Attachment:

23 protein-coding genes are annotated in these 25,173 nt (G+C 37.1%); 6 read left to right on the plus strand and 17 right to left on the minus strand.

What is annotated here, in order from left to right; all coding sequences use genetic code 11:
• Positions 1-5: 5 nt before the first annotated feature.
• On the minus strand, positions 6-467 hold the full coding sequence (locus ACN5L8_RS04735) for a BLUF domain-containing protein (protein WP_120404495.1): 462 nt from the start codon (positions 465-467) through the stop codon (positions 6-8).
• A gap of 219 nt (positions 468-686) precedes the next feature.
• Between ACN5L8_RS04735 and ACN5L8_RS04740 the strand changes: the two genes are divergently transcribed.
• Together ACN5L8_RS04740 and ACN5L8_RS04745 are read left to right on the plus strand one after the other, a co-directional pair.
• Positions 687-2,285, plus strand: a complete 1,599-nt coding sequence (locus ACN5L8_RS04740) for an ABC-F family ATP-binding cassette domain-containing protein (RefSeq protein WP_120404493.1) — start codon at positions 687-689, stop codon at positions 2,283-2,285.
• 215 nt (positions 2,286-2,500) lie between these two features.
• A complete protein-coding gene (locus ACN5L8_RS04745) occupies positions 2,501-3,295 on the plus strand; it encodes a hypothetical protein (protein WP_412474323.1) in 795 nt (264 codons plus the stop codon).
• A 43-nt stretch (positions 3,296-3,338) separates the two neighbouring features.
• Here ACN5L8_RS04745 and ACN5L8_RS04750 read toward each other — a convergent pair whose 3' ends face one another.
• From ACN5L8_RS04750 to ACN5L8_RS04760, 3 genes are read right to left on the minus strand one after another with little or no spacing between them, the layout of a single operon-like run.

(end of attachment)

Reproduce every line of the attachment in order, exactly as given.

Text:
23 protein-coding genes are annotated in these 25,173 nt (G+C 37.1%); 6 read left to right on the plus strand and 17 right to left on the minus strand.

What is annotated here, in order from left to right; all coding sequences use genetic code 11:
• Positions 1-5: 5 nt before the first annotated feature.
• On the minus strand, positions 6-467 hold the full coding sequence (locus ACN5L8_RS04735) for a BLUF domain-containing protein (protein WP_120404495.1): 462 nt from the start codon (positions 465-467) through the stop codon (positions 6-8).
• A gap of 219 nt (positions 468-686) precedes the next feature.
• Between ACN5L8_RS04735 and ACN5L8_RS04740 the strand changes: the two genes are divergently transcribed.
• Together ACN5L8_RS04740 and ACN5L8_RS04745 are read left to right on the plus strand one after the other, a co-directional pair.
• Positions 687-2,285, plus strand: a complete 1,599-nt coding sequence (locus ACN5L8_RS04740) for an ABC-F family ATP-binding cassette domain-containing protein (RefSeq protein WP_120404493.1) — start codon at positions 687-689, stop codon at positions 2,283-2,285.
• 215 nt (positions 2,286-2,500) lie between these two features.
• A complete protein-coding gene (locus ACN5L8_RS04745) occupies positions 2,501-3,295 on the plus strand; it encodes a hypothetical protein (protein WP_412474323.1) in 795 nt (264 codons plus the stop codon).
• A 43-nt stretch (positions 3,296-3,338) separates the two neighbouring features.
• Here ACN5L8_RS04745 and ACN5L8_RS04750 read toward each other — a convergent pair whose 3' ends face one another.
• From ACN5L8_RS04750 to ACN5L8_RS04760, 3 genes are read right to left on the minus strand one after another with little or no spacing between them, the layout of a single operon-like run.